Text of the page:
Doctors have made great strides in treating acute heart attacks, yet sudden death from cardiac arrest fells many survivors months or even years after they're discharged from hospitals.
For years standard medical treatment to thwart these delayed killers has been various drugs to control patients' irregular, overly fast heartbeat. More recently, implantable defibrillators, tiny pacemakerlike devices that shock a wayward heart back into proper rhythm, have offered cardiologists a powerful treatment option.
Doctors, however, have wondered whether drugs or these devices offer their high-risk patients the best prognoses.
A recently published study, 10 years in the making, gives the nod to implantable defibrillators. The results, which appeared last month in the influential New England Journal of Medicine, are likely to boost hospital purchases of defibrillators, at a cost upward of $20,000 each. The study may also increase the number of patients cardiologists refer to hospital electrophysiology laboratories for testing. The results of those tests help predict which patients are most at risk and, therefore, the most likely to benefit from treatment.
A cardiologist at Rhode Island Hospital, Providence, led the study, which spanned 85 hospitals and clinics in the U.S. and Canada. The National Institutes of Health and nine manufacturers of drugs and medical devices funded the research, launched in 1989.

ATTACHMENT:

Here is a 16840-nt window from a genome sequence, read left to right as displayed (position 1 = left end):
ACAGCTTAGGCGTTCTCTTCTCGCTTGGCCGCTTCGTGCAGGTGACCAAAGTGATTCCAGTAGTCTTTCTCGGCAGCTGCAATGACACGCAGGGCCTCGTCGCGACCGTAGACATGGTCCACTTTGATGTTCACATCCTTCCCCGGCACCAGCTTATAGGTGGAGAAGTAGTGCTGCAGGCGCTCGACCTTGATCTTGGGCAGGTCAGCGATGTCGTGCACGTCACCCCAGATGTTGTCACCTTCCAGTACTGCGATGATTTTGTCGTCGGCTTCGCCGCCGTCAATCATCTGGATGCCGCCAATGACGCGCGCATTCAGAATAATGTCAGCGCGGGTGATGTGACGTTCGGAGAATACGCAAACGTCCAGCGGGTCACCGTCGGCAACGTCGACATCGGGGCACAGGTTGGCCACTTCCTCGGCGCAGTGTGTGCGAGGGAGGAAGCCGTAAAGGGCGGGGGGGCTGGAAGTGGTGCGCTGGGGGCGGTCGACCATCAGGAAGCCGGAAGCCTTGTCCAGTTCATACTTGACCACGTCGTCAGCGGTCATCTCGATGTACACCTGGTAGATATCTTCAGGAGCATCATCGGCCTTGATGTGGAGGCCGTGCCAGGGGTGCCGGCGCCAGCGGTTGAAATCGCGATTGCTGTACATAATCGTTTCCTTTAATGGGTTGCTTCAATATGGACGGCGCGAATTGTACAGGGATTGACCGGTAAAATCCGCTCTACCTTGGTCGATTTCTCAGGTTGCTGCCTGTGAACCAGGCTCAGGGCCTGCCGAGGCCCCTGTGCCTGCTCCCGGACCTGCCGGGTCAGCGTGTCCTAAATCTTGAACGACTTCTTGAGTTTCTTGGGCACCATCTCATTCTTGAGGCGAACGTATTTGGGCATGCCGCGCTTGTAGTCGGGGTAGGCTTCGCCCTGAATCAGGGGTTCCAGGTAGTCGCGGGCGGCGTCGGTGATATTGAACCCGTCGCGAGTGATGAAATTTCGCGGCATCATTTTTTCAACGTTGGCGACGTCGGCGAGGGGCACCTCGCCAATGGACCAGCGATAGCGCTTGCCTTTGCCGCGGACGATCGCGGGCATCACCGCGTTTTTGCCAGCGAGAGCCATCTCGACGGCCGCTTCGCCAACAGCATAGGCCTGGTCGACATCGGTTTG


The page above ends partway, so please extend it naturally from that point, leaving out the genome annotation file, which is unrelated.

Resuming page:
The participating doctors focused on patients at risk for sudden death from heart attack. They had a history of coronary artery disease, significantly reduced heart pumping capacity and intermittent bouts of rapid heartbeat. About 2,200 patients first had their hearts tested in hospital electrophysiology labs. Special wire catheters were used to electrically stimulate their hearts and trigger tachyarrhythmia-fast, irregular heartbeat. This condition is a harbinger of sudden death from heart attack and the study was originally conceived as a way to assess the value of electrophysiology testing in identifying high-risk patients. Nearly 800 patients experienced tachyarrhythmia at testing. Almost all these patients agreed to be randomly assigned to receive either no special treatment or therapy with drugs or an implantable defibrillator. In the treatment group, patients were equally divided between those who took drugs and those who got the implants.
The difference in their outcomes was striking.
The five-year rate of a heart attack or death from arrhythmia in patients with defibrillators was four times lower than in patients who received only drugs, or 9%, compared with 37%. Further, at five years, the overall death rate in patients who received defibrillators was one in four, or 24%, compared with more than half, or 55%, for patients who did not.
"It's not a surprise to me," says Rick Wise, medical technology analyst at Bear, Stearns & Co., who expects the results will nonetheless strengthen clinical support for the devices. "It's another piece of the mosaic that says to doctors and patients alike that they really have to consider even prophylactic use of (implantable defibrillators) in certain patient populations."